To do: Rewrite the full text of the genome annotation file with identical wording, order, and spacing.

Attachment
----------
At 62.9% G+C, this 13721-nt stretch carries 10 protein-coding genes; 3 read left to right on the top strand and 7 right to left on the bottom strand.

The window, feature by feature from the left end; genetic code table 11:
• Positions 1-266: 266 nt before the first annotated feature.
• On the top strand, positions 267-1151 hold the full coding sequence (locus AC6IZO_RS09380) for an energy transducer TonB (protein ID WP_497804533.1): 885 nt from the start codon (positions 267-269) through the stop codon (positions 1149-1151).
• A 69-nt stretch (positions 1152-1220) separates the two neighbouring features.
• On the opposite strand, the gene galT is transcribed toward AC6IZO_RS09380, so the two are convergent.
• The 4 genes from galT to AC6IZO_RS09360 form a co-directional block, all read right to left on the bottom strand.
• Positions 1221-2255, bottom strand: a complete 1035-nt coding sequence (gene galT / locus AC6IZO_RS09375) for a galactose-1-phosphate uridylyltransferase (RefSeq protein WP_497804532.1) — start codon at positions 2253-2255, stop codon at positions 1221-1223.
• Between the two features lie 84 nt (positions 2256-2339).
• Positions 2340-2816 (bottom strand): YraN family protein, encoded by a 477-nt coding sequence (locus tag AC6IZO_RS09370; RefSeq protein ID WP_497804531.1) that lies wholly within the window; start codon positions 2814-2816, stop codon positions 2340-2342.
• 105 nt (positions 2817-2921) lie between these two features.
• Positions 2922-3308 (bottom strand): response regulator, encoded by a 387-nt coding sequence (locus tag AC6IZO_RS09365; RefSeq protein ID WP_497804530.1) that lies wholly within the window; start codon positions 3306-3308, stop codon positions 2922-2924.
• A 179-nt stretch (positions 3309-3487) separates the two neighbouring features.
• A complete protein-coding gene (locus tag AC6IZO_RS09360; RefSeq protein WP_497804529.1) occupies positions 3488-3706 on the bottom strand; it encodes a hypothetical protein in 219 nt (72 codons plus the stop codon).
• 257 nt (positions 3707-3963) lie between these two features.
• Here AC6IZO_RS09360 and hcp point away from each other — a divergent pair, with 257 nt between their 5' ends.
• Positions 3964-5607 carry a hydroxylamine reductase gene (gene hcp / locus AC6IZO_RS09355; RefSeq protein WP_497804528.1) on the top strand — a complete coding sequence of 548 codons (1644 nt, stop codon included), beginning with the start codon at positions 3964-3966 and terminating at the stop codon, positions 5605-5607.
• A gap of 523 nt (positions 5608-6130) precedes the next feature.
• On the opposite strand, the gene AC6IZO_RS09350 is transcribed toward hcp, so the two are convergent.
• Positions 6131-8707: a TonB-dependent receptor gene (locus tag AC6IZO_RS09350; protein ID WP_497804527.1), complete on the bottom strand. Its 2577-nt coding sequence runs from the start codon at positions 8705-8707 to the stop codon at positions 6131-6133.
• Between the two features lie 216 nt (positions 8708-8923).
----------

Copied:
At 62.9% G+C, this 13721-nt stretch carries 10 protein-coding genes; 3 read left to right on the top strand and 7 right to left on the bottom strand.

The window, feature by feature from the left end; genetic code table 11:
• Positions 1-266: 266 nt before the first annotated feature.
• On the top strand, positions 267-1151 hold the full coding sequence (locus AC6IZO_RS09380) for an energy transducer TonB (protein ID WP_497804533.1): 885 nt from the start codon (positions 267-269) through the stop codon (positions 1149-1151).
• A 69-nt stretch (positions 1152-1220) separates the two neighbouring features.
• On the opposite strand, the gene galT is transcribed toward AC6IZO_RS09380, so the two are convergent.
• The 4 genes from galT to AC6IZO_RS09360 form a co-directional block, all read right to left on the bottom strand.
• Positions 1221-2255, bottom strand: a complete 1035-nt coding sequence (gene galT / locus AC6IZO_RS09375) for a galactose-1-phosphate uridylyltransferase (RefSeq protein WP_497804532.1) — start codon at positions 2253-2255, stop codon at positions 1221-1223.
• Between the two features lie 84 nt (positions 2256-2339).
• Positions 2340-2816 (bottom strand): YraN family protein, encoded by a 477-nt coding sequence (locus tag AC6IZO_RS09370; RefSeq protein ID WP_497804531.1) that lies wholly within the window; start codon positions 2814-2816, stop codon positions 2340-2342.
• 105 nt (positions 2817-2921) lie between these two features.
• Positions 2922-3308 (bottom strand): response regulator, encoded by a 387-nt coding sequence (locus tag AC6IZO_RS09365; RefSeq protein ID WP_497804530.1) that lies wholly within the window; start codon positions 3306-3308, stop codon positions 2922-2924.
• A 179-nt stretch (positions 3309-3487) separates the two neighbouring features.
• A complete protein-coding gene (locus tag AC6IZO_RS09360; RefSeq protein WP_497804529.1) occupies positions 3488-3706 on the bottom strand; it encodes a hypothetical protein in 219 nt (72 codons plus the stop codon).
• 257 nt (positions 3707-3963) lie between these two features.
• Here AC6IZO_RS09360 and hcp point away from each other — a divergent pair, with 257 nt between their 5' ends.
• Positions 3964-5607 carry a hydroxylamine reductase gene (gene hcp / locus AC6IZO_RS09355; RefSeq protein WP_497804528.1) on the top strand — a complete coding sequence of 548 codons (1644 nt, stop codon included), beginning with the start codon at positions 3964-3966 and terminating at the stop codon, positions 5605-5607.
• A gap of 523 nt (positions 5608-6130) precedes the next feature.
• On the opposite strand, the gene AC6IZO_RS09350 is transcribed toward hcp, so the two are convergent.
• Positions 6131-8707: a TonB-dependent receptor gene (locus tag AC6IZO_RS09350; protein ID WP_497804527.1), complete on the bottom strand. Its 2577-nt coding sequence runs from the start codon at positions 8705-8707 to the stop codon at positions 6131-6133.
• Between the two features lie 216 nt (positions 8708-8923).